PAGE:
Maya Hirsch with her father, courtesy of the Stop for Maya foundation.
On Wednesday Chicago City Council approved a $3.25 million settlement with the family of Maya Hirsch, a four-year-old girl who was killed by a hit-and-run driver in Lincoln Park, possibly due to poorly placed signs and faded crosswalks. Under the Emanuel administration the city has ramped up its efforts to improve pedestrian safety, but the settlement highlights the need to continue these efforts, which will help prevent similar tragedies.
On the afternoon of May 20, 2006, after visiting the Lincoln Park Zoo, Maya and her mother and older brother were crossing the intersection of Belden Avenue and Lincoln Park West to catch a cab when Michael Roth, 57, driving northbound, ran the stop sign. Roth, who had worked as a driving instructor in the early 1980s, but had his driver’s license revoked for several years after two DUI convictions, had a valid license at the time of the crash.
Continue reading The Maya Hirsch settlement will help save the lives of other Chicago children
[This piece also appeared in “Checkerboard City,” John’s weekly transportation column which appears in print in Newcity magazine, hitting the streets on Wednesday nights.]
Chicago’s Madison Street, named for the chief author of the U.S. Constitution, runs through the most expensive real estate in town as well as some of the most underserved neighborhoods. As the city’s north-south bifurcating street, it forms the Mason-Dixon Line between the North Side and the South Side. Over the years I’ve hiked the entire lengths of several Chicago thoroughfares in search of fascinating sights and interesting people, so it was only a matter of time until I walked Madison, a relatively short street at eight miles, but dense with landmarks.
Continue reading Walking Madison Street
People just want to travel safely. Does that mean there’s a war?
This isn’t gonna be a feature, but as I was reading through and responding to reader comments on my article Breaking down the battle John McCarron wants to start, I was pleased to find a protest to the usage of “war” as a way to describe the evolution of Chicago’s transportation system.
I really find the violent “war” terminology appalling. If there is a war between cars and people biking/walking, only one side is fighting and inflicting casualties — with aggressive, reckless and distracted driving. The rest of us are just trying to get to work in one piece.
It’s from the people at Carfree Chicago.
The Chicago Department of Transportation (CDOT) began construction Thursday, November 10, 2011, to restore a lighted signal and crosswalk at 500 S Lake Shore Drive.
I went on a four-hour bike ride today to gather photos of interesting things, including people walking and cycling in the 65°F warm and windy weather. I came across several places where pedestrian access had become an issue. These issues were manufactured by construction projects, clashing with the City of Chicago’s Complete Streets policy. Continue reading Grid Shots: Pedestrian access edition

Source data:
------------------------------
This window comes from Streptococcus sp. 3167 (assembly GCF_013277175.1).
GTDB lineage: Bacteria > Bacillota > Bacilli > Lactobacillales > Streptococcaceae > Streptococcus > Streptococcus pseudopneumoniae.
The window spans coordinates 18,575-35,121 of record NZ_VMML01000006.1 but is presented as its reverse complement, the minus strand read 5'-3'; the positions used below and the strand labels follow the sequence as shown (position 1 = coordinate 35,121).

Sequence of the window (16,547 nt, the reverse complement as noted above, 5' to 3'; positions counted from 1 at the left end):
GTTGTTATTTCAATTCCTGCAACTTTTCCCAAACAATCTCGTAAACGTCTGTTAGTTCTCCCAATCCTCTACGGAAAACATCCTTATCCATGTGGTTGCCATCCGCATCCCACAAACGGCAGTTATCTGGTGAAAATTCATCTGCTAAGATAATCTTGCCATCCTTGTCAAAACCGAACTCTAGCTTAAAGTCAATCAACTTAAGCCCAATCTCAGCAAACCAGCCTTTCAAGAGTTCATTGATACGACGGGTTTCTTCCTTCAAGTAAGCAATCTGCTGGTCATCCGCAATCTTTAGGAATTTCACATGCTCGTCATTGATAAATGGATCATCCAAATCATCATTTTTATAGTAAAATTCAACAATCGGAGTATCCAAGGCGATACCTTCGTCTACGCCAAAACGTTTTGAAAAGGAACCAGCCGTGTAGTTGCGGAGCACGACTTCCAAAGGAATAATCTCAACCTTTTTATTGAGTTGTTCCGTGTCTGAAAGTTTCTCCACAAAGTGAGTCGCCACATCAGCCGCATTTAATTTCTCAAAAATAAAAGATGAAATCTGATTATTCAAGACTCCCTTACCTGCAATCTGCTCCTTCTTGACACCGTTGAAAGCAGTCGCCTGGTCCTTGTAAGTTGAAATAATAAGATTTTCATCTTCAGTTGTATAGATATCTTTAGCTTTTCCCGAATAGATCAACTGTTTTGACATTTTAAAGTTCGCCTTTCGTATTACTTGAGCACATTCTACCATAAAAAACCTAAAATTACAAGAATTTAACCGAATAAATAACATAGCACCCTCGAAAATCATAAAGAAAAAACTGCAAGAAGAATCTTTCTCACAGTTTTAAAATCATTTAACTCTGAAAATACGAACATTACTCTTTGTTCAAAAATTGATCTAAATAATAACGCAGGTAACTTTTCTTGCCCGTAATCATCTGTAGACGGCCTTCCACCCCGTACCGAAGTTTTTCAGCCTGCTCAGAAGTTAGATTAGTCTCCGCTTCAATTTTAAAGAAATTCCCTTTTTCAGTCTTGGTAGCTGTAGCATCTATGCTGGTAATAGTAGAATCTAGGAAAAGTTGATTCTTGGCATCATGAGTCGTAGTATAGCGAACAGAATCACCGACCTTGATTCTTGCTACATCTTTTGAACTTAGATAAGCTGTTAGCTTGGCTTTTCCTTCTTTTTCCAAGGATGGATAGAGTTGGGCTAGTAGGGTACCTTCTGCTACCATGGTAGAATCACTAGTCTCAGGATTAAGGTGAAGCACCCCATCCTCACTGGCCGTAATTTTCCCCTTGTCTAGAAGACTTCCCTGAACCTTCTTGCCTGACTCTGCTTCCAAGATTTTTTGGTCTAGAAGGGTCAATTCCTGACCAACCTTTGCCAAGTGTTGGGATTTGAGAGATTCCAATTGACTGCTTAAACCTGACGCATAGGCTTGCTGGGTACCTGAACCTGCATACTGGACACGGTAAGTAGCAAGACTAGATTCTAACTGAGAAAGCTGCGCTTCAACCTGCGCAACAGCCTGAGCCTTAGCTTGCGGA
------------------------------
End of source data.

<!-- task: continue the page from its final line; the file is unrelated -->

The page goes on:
Photo of attention-grabbing mannequins on Wacker Drive represent the 32 people in 2010 who, while walking, were killed by drivers and automobiles in Chicago. Photo by Kevin Zolkiewicz.
Grid Chicago reader Kevin Zolkiewicz has written about the City of Chicago’s campaign to reduce pedestrian fatalities to zero by 2020.
Among the most visible of the initiatives are 32 mannequins that have been installed along Wacker Drive between Wells Street and Michigan Avenue. Each mannequin represents a pedestrian killed in Chicago last year. Klein hopes that the mannequins, combined with other campaign ads that will be plastered on buses, street furniture, and trash bins throughout the city, will encourage drivers to stay alert for pedestrians.
CDOT’s pedestrian safety campaign will involve 15 different initiatives — ranging from awareness campaigns to enforcement — that the agency hopes will change driver behavior and make the city a safer place for pedestrians. Read the full article.
Grid Chicago’s John Greenfield also attended the press conference this morning at 10 AM at Wacker and Wabash and will be writing about it for tomorrow’s feature.
By my count, using data from the Illinois Department of Transportation, there were 3,064 reported crashes in which at least one person labeled a “pedestrian” was involved. There were several crashes where more than one pedestrian was involved, but I selected unique case numbers from the dataset. I was able to agree that there were 32 pedestrian fatalities in 2010. No crash had more than one pedestrian fatality.
There were no pedestrian fatalities in crashes where the “cause code” was “distracted by phone or electronic communication device” or “distracted by other electronic device (including DVD and GPS)”. Only 8 crashes had one of those cause codes.
According to the Chicago Department of Transportation on Twitter, the mannequins will be visiting other neighborhoods.
A large portion of Chicagoans not only take the bus, train, walk, or bike to work, but they also take these sustainable transportation modes to go shopping, for groceries and everything else.
Two people attempt to cross Western Avenue, with one of them pushing his purchases in a shopping cart. Photo by Joshua Koonce. Continue reading Grid Shots: Shopping without a car